How To Use Google’s New Mobile Speed Scorecard & Impact Calculator Tools

March 7th, 2018 / Clayton C

If you’ve paid any attention the various tools and updates Google has announced over the past year, you may have noticed a common thread running through many of them: an emphasis on mobile. And this concentration on mobile has nothing to do with any bias, or even an optimistic hunch. Google has known for some time that their – and your – audience does most of their searching and browsing on a mobile device.

But Google’s focus on mobile hasn’t been strictly limited to search alone. At least not in the sense of any cosmetic changes made to SERPs. Announcements relating to the mobile-first index, the Page Speed Update, AMP Stories, and more are also part of Google’s push for a better user experience on mobile, forcing site operators and developers to be more aware of their site’s shortcomings on mobile devices.

And last week, at the annual Mobile World Congress in Barcelona, they announced the launch of the Mobile Speed Scorecard and an Impact Calculator. They’re both fairly simple tools, with a very powerful purpose. The Mobile Speed Scorecard makes it easy for site operators and developers to their site’s mobile speed to that of their competitors. The Impact Calculator allows you to easily calculate any potential annual revenue impact improvements in your site speed could have.

Neither of the tools provides any insights into opportunities for improving mobile page speed for your website. But they can motivate you to take a more aggressive approach to boosting site speed on mobile devices, without negatively impacting on the user experience.

How to use the Mobile Speed Scorecard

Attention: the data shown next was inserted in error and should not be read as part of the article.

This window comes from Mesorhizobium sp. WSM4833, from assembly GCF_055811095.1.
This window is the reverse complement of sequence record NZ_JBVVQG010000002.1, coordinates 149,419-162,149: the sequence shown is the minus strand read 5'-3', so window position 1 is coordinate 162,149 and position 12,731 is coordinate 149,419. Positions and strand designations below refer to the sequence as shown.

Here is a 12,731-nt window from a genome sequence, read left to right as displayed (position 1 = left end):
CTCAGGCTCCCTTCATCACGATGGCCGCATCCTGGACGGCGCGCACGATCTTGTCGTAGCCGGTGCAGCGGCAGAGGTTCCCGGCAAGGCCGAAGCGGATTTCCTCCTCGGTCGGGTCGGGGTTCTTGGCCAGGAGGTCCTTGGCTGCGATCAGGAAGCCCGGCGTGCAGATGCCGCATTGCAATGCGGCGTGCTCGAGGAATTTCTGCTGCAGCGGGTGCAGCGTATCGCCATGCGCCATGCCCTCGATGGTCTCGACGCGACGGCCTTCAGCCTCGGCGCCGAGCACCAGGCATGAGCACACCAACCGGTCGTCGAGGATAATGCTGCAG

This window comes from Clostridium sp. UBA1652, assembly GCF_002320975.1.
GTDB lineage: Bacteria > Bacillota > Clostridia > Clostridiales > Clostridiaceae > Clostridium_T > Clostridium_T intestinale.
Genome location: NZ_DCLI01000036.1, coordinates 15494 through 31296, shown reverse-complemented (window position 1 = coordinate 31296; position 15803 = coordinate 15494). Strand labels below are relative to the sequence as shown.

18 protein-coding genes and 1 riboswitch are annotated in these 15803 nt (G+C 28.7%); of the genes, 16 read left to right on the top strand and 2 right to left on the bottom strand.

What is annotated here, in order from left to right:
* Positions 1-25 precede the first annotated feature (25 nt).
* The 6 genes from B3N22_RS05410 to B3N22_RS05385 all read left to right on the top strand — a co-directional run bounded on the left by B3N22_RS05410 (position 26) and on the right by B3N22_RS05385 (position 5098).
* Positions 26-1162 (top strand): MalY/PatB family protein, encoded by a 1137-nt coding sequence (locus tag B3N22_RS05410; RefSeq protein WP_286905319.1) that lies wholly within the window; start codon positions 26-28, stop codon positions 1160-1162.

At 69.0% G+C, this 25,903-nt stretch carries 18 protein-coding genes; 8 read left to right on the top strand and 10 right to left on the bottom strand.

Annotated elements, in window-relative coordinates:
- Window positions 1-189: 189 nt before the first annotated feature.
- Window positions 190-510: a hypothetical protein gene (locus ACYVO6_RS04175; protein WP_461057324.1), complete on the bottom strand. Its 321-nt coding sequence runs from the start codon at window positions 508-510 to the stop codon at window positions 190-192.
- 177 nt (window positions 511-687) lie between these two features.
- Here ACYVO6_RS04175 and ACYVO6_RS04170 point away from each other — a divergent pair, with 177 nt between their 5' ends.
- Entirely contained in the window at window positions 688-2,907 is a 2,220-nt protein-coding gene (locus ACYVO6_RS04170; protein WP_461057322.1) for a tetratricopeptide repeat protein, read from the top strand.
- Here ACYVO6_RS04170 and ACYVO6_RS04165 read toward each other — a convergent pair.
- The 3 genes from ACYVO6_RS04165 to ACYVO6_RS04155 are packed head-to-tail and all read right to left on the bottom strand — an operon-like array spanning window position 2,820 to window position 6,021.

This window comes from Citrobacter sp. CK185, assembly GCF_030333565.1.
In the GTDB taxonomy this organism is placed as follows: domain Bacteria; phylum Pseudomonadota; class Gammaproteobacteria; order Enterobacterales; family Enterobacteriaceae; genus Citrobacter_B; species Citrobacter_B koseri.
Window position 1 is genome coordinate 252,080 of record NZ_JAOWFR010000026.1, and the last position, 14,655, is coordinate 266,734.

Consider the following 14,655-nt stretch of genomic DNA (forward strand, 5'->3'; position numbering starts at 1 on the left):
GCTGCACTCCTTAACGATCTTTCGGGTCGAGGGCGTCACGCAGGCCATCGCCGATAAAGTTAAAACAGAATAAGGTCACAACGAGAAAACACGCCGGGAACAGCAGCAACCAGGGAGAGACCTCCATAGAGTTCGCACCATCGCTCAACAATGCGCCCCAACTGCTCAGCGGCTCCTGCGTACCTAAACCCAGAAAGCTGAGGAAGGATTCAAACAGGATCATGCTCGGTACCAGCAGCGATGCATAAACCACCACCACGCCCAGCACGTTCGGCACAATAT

The first point to be aware of when using the Mobile Speed Scorecard is that it uses the same dataset as that of the revamped PageSpeed Insights Tool. This database is populated using Chrome User Experience Report data, and depends on visitors to your site sharing usage statistics with Google.

Google's PageSpeed Insights tool

If you’ve used the new PageSpeed Insights Tool and received “Unavailable” as a speed grading, your site will also not be available for the Mobile Speed Scorecard. At least until Google starts receiving usage statistics for it. However, Google does state that the tool currently includes thousands of sites from 12 countries.

Google's Speed Scorecard with 4G connection type selected

To use the Mobile Speed Scorecard, start by selecting your country and connection type. The following countries are currently supported:

  • Australia
  • Canada
  • France
  • Germany
  • India
  • Italy
  • Japan
  • Netherlands
  • Spain
  • Sweden
  • United Kingdom
  • United States

Google’s own guidelines suggest that a site become usable within five seconds on mid-range mobile devices using a 3G connection, and three seconds using 4G connections, so it is advisable to see the results for your site using both connection types.

Google's Speed Scorecard with 3G connection type selected